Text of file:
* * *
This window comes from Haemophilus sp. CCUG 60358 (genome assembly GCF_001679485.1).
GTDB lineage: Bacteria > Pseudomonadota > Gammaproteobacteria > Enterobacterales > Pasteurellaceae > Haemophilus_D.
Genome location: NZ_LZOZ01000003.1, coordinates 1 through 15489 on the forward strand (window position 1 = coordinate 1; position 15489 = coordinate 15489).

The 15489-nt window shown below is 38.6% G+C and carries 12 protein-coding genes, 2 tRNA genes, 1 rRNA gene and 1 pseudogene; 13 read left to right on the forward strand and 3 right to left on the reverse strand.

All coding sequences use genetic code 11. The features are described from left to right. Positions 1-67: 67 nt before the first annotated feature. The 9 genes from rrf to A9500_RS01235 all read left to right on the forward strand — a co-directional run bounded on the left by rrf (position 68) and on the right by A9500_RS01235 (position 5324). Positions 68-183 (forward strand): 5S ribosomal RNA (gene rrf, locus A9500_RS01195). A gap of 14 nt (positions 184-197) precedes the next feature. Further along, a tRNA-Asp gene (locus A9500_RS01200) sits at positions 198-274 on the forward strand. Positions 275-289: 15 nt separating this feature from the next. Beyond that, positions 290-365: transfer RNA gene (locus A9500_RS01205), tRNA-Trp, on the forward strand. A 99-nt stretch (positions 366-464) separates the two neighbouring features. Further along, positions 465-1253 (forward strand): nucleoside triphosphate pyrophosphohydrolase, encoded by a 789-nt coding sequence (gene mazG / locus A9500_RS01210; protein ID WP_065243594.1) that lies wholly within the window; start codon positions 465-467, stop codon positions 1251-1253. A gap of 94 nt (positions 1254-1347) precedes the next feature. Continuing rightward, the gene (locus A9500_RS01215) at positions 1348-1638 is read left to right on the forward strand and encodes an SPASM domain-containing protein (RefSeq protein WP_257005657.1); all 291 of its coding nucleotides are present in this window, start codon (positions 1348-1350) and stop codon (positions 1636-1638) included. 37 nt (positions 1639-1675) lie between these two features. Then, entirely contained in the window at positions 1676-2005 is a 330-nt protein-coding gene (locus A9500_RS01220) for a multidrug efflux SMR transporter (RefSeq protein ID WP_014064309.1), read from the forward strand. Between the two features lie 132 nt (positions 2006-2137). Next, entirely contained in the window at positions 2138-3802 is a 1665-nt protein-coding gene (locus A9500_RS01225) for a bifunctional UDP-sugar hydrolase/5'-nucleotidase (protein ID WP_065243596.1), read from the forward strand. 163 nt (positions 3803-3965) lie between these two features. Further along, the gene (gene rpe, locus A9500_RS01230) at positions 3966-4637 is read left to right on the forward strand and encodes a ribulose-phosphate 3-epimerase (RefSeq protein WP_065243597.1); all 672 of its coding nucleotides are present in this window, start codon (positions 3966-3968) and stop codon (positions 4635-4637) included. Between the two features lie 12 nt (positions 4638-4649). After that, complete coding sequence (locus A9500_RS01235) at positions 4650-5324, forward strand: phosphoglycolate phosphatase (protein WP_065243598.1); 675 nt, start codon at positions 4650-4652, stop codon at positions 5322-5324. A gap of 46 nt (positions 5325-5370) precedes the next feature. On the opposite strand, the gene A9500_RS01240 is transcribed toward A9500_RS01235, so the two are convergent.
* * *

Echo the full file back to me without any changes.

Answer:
This window comes from Haemophilus sp. CCUG 60358 (genome assembly GCF_001679485.1).
GTDB lineage: Bacteria > Pseudomonadota > Gammaproteobacteria > Enterobacterales > Pasteurellaceae > Haemophilus_D.
Genome location: NZ_LZOZ01000003.1, coordinates 1 through 15489 on the forward strand (window position 1 = coordinate 1; position 15489 = coordinate 15489).

The 15489-nt window shown below is 38.6% G+C and carries 12 protein-coding genes, 2 tRNA genes, 1 rRNA gene and 1 pseudogene; 13 read left to right on the forward strand and 3 right to left on the reverse strand.

All coding sequences use genetic code 11. The features are described from left to right. Positions 1-67: 67 nt before the first annotated feature. The 9 genes from rrf to A9500_RS01235 all read left to right on the forward strand — a co-directional run bounded on the left by rrf (position 68) and on the right by A9500_RS01235 (position 5324). Positions 68-183 (forward strand): 5S ribosomal RNA (gene rrf, locus A9500_RS01195). A gap of 14 nt (positions 184-197) precedes the next feature. Further along, a tRNA-Asp gene (locus A9500_RS01200) sits at positions 198-274 on the forward strand. Positions 275-289: 15 nt separating this feature from the next. Beyond that, positions 290-365: transfer RNA gene (locus A9500_RS01205), tRNA-Trp, on the forward strand. A 99-nt stretch (positions 366-464) separates the two neighbouring features. Further along, positions 465-1253 (forward strand): nucleoside triphosphate pyrophosphohydrolase, encoded by a 789-nt coding sequence (gene mazG / locus A9500_RS01210; protein ID WP_065243594.1) that lies wholly within the window; start codon positions 465-467, stop codon positions 1251-1253. A gap of 94 nt (positions 1254-1347) precedes the next feature. Continuing rightward, the gene (locus A9500_RS01215) at positions 1348-1638 is read left to right on the forward strand and encodes an SPASM domain-containing protein (RefSeq protein WP_257005657.1); all 291 of its coding nucleotides are present in this window, start codon (positions 1348-1350) and stop codon (positions 1636-1638) included. 37 nt (positions 1639-1675) lie between these two features. Then, entirely contained in the window at positions 1676-2005 is a 330-nt protein-coding gene (locus A9500_RS01220) for a multidrug efflux SMR transporter (RefSeq protein ID WP_014064309.1), read from the forward strand. Between the two features lie 132 nt (positions 2006-2137). Next, entirely contained in the window at positions 2138-3802 is a 1665-nt protein-coding gene (locus A9500_RS01225) for a bifunctional UDP-sugar hydrolase/5'-nucleotidase (protein ID WP_065243596.1), read from the forward strand. 163 nt (positions 3803-3965) lie between these two features. Further along, the gene (gene rpe, locus A9500_RS01230) at positions 3966-4637 is read left to right on the forward strand and encodes a ribulose-phosphate 3-epimerase (RefSeq protein WP_065243597.1); all 672 of its coding nucleotides are present in this window, start codon (positions 3966-3968) and stop codon (positions 4635-4637) included. Between the two features lie 12 nt (positions 4638-4649). After that, complete coding sequence (locus A9500_RS01235) at positions 4650-5324, forward strand: phosphoglycolate phosphatase (protein WP_065243598.1); 675 nt, start codon at positions 4650-4652, stop codon at positions 5322-5324. A gap of 46 nt (positions 5325-5370) precedes the next feature. On the opposite strand, the gene A9500_RS01240 is transcribed toward A9500_RS01235, so the two are convergent.